This Wednesday, November, Michel Barnier is installed in her office on the fifth floor of the Berlaymont, the building of the Commission in Brussels. Surrounded by his two closest collaborators, he waits for white smoke coming from London. The new finally arrives. It is a little over 20 hours. Theresa May has just given its green light to the withdrawal agreement between the EU and the United Kingdom. Sabine Weyand, German standard deduction, fill in the tear. The French Stéphanie Riso, more expansive, exultant. The chief negotiator, to him, remains calm. “No triumphalism”, he said to his colleagues. It was ten days ago and the agreement between the EU and the Twenty-Seven was sealed on Sunday.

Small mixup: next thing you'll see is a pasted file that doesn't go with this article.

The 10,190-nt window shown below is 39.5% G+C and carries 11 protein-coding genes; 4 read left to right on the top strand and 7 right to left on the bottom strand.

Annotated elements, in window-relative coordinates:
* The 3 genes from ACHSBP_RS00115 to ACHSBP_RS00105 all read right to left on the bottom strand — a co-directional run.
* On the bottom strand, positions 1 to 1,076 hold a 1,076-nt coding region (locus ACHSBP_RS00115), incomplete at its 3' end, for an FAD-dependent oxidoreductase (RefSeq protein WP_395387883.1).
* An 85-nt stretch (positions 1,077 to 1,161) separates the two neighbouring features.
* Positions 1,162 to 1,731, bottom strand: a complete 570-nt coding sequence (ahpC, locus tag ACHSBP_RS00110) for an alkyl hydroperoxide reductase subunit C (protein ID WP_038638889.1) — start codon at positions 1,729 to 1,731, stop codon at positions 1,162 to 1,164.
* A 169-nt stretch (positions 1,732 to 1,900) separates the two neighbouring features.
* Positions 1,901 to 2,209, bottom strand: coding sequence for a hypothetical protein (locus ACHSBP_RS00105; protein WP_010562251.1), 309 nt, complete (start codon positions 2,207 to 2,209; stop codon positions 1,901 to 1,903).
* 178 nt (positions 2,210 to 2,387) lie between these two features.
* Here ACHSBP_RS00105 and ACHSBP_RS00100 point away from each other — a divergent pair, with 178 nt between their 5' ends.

“I’m not a choir boy but I still have a part of utopia,”, said Michel Barnier, the Figaro a few weeks earlier. Utopia, a lot of determination, and a good dose of patience, it took the ex-French minister and former european commissioner came from the ranks of …

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